Last random ray of sunshine: Yesterday was Jaime’s birthday (he’s 10 now!) so Pam and I bought him a Spy kit at El Corte Ingles as a gift. It is equipped with a magic pen (it has invisible ink) and a watch that has a microphone and a recording device. I think it was a fairly successful gift, but I’m sure that Carlos and Anita will not appreciate it when Jaime uses it to spy on them- which he probably will.

PS Os amo!

PPS Happy birthday to you, happy birthday to you, happy birthday dear Mommy, happy birthday to you!

Friday, October 1, 2010

Anything off the trolley dears?

***ATTENTION*** The following was written last Friday morning: ***ATTENTION***

Cheerio Mates! This message comes to you from London, England, United Kingdom! Pam and I spent the entire day traveling yesterday and I thought we were going to have to sleep in the train station, but everything ended up working out just fine! Hooray for having friends in random European locations!
So: I would like to first address Pam's very special birthday as I haven't talked about it yet! Most of the day was normal until night time when we met our friends at Hannigans (honestly, where else?). It was open mic night so I got to sing a little while our friend Courtney played the guitar, it was so cool! I think Pam enjoyed herself and was happy to just relax with good friends for her birthday.

Fun festivities of a birthday party aside, it was not a fun time waking up the next morning. Our bus to Madrid left at 8:00am which meant that we had to be there by 7:40 (at the latest), which means that we had to catch a bus to the bus station by 7:15, which means we had to leave our house by 7:10, which means that we woke up at 6:45. We're college students. However, I am pleased to report that this leg of our journey went swimmingly and we made it onto the bus without a hitch. About five hours- and a great nap- later we pulled into the Madrid bus station. Armed with directions on how to get to the airport, we took to the street and we were immediately confused. Nothing looked right and we could not find the street that we were supposed to be on anywhere! However, all was not lost! Upon looking at our bus tickets once more, we realized that when we had changed them (to avoid the huelga) the woman had also changed the bus station. Once this was realized, however, this was not a problem as the bus station we were ACTUALLY at had a metro stop part of it that went straight and directly to the airport (it doesn't get much easier than that). When we finally reached the airport we signed in and went into the boarding area. For some reason, in Madrid they don't tell you your terminal number, you have to sit and wait until about a half-hour/hour before your flight when it scrolls across the screen and then you run like crazy to get there on time. This also went well and after a few more quick naps in the airport, we found our plane and boarded.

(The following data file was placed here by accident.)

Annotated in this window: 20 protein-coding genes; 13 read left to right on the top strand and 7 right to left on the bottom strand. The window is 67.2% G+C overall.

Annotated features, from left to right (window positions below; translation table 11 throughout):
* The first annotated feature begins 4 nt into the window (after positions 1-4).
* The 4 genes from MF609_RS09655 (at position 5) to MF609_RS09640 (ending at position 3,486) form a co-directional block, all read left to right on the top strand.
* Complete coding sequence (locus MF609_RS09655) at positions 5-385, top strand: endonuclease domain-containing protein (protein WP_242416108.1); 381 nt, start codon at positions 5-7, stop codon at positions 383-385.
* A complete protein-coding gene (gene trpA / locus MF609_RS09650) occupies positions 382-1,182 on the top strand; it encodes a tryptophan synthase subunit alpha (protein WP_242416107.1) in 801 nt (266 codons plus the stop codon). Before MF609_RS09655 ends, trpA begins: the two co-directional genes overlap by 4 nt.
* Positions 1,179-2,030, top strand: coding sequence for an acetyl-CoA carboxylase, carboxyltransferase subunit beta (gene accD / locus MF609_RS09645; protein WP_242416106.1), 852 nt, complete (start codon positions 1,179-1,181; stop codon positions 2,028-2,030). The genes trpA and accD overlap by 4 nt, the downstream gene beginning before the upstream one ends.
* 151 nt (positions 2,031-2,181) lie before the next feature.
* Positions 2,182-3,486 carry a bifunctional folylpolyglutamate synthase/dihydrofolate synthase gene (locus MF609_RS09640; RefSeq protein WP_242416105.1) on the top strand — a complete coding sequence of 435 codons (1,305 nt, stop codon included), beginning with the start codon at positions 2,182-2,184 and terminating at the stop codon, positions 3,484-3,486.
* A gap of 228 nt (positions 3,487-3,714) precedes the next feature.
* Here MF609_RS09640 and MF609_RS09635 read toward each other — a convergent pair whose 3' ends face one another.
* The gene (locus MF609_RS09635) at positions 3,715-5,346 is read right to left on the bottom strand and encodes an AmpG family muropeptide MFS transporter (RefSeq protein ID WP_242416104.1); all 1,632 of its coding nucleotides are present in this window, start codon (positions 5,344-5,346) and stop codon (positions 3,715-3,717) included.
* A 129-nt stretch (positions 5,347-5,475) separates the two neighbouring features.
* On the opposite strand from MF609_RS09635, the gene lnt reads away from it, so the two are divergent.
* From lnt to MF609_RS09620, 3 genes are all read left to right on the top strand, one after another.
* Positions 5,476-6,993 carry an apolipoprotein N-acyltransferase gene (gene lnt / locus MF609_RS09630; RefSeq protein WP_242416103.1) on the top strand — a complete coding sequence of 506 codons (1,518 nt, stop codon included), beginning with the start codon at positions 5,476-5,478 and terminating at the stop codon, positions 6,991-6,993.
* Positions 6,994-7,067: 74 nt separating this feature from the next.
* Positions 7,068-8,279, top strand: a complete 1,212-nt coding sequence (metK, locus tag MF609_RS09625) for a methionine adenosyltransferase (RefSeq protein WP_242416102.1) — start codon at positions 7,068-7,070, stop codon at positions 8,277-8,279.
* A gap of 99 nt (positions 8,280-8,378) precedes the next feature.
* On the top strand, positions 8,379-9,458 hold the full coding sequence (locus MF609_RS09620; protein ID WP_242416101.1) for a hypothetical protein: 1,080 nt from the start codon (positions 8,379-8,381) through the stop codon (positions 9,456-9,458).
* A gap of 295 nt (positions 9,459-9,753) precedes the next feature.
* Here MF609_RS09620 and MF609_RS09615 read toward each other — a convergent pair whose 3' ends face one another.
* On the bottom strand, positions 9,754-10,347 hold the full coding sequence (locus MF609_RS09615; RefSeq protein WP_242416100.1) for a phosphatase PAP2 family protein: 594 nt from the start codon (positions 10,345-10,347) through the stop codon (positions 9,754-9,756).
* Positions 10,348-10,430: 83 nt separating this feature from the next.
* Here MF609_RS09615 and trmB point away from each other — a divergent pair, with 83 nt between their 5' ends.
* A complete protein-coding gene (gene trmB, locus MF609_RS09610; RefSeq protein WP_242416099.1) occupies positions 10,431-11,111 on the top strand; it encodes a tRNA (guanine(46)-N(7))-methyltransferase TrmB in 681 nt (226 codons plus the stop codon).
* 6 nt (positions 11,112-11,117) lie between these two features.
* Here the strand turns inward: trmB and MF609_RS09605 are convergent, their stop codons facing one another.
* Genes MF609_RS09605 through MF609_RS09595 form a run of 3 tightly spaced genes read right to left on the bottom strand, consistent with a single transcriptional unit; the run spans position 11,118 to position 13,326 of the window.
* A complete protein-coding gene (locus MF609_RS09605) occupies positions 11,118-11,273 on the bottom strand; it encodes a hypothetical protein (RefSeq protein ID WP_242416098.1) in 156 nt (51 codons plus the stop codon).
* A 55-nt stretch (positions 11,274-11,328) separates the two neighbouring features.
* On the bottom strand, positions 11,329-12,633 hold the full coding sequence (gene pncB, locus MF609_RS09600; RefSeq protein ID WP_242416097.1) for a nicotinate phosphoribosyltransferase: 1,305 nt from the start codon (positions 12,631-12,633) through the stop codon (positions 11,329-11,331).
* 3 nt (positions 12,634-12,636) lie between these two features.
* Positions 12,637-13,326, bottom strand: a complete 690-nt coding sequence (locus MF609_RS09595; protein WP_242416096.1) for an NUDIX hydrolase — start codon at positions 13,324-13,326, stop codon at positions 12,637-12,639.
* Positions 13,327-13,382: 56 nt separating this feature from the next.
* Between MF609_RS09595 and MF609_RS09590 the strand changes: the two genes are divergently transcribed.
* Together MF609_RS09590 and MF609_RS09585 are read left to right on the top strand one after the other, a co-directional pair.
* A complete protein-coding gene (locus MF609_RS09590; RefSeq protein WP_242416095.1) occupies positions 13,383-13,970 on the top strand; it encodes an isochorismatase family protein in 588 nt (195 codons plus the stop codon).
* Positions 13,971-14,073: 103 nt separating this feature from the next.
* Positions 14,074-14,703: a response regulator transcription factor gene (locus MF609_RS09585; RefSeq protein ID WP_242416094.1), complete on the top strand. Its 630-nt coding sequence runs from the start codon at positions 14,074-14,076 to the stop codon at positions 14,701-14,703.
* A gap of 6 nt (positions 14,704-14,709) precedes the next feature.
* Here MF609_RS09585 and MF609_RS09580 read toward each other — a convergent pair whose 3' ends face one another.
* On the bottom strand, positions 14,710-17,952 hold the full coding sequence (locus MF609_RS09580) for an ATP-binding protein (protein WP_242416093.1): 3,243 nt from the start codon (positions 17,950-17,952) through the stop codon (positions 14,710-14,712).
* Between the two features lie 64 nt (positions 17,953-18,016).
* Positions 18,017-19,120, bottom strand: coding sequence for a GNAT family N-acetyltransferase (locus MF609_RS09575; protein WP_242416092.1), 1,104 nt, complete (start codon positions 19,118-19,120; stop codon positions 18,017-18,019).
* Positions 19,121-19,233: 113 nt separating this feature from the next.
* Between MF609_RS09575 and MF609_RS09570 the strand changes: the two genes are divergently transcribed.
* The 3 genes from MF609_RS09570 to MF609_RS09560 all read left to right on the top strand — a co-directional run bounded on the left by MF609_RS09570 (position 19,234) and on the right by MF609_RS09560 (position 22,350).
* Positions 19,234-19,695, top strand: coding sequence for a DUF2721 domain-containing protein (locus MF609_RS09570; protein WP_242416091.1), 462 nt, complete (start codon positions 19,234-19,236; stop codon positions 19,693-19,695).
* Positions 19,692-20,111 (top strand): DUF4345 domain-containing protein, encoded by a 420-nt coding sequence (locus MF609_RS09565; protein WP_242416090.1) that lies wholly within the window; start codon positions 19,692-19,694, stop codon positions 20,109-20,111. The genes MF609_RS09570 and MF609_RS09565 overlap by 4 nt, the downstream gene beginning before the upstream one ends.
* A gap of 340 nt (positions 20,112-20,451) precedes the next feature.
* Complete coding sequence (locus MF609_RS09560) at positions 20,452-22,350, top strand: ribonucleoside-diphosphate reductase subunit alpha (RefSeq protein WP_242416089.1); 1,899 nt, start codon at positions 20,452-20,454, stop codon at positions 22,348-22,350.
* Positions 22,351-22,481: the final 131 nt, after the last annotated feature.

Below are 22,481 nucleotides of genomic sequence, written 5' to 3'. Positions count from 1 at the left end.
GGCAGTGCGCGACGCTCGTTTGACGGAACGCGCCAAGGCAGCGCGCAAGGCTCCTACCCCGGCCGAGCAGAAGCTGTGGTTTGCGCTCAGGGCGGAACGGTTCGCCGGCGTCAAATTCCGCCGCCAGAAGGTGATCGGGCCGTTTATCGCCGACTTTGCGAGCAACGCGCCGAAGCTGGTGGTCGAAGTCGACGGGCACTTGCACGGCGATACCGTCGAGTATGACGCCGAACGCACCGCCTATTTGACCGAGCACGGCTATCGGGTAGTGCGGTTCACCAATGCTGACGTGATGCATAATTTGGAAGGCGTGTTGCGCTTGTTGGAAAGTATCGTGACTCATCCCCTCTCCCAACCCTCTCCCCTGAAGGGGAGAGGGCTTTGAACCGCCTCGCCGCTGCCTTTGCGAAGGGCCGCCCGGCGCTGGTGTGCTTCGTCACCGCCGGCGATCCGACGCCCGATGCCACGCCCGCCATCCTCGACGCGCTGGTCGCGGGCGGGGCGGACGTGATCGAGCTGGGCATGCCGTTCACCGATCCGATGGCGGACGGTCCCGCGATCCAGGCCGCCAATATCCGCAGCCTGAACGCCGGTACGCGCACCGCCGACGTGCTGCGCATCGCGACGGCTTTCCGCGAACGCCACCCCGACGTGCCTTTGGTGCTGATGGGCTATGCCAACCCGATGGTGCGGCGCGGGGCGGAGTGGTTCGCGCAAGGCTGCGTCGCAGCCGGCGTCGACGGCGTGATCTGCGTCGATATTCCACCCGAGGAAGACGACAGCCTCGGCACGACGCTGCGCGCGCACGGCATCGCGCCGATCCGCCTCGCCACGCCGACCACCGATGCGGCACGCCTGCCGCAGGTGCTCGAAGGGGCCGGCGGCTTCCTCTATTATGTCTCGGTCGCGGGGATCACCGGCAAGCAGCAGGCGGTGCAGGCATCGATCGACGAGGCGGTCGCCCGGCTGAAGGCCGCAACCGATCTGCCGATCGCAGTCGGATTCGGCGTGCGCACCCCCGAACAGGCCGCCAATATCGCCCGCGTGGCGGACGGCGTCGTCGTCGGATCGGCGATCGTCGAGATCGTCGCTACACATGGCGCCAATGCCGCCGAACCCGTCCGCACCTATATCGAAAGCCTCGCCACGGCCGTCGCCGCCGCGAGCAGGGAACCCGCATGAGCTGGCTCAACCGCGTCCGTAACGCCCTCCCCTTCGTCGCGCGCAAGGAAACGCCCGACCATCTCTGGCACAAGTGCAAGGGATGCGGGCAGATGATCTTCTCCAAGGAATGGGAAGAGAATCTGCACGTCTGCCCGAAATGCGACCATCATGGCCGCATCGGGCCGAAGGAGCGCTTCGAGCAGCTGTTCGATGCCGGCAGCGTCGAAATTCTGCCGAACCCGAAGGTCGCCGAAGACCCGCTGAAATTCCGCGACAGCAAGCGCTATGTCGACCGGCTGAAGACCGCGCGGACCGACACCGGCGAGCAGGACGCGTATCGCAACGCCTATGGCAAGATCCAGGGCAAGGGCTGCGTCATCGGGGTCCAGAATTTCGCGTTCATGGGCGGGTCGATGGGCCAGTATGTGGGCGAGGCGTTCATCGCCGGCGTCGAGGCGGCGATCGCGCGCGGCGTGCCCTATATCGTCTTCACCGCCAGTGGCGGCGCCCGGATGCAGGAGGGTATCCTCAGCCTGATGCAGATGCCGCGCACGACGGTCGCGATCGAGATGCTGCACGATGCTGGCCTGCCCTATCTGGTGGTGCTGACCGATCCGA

I have heard absolute horror stories about Ryan Air so I was expecting the absolute worst, but I was pleasantly proven wrong. Thankfully I'm not terribly obese or did not have to use the bathroom because then I would have been charged, and thankfully I was not tempted to buy any of the things that they try to sell you while on the flight (including "Smokeless Cigarettes"). We got to London right on time and without any problems, but the next task was to find out where our train was. I realize that everything was in English, but it was like a foreign language- so hard to understand! Thankfully we asked a lovely British woman and she helped us find our way without a problem.

***ATTENTION*** The following was written today: ***ATTENTION***

I don’t know why, I just really wanted to write “ATTENTION” in capital and important looking letters. In any case, let us return to my London Adventure!
When we arrived at King’s Cross Station, yes the same one from Harry Potter, we immediately began our search for Platform 9 ¾, and we found it! They have a sign with the name and half of a trolley that is literally glued to the wall so that when you hold it it looks like you are “going through the wall” to the Hogwart’s Express! This, my dear friends, was like a dream come true for both Pam and I. After many photographs and exuberant giggles in response to a British man’s “It’s not real girls!” Pam and I began our search for my friend James who is interning in London this semester. Fifteen (if not more) futile minutes and the realization that our lovely cell phones do not work outside of Spain later; we began the search for an internet café (Pam’s AWESOME idea). Right when I was on the verge of tears, we found what we were looking for, I signed into Skype, and James was online! Soon after, we were embracing in King’s Cross station- I’ve never been so happy to see anyone before in my life!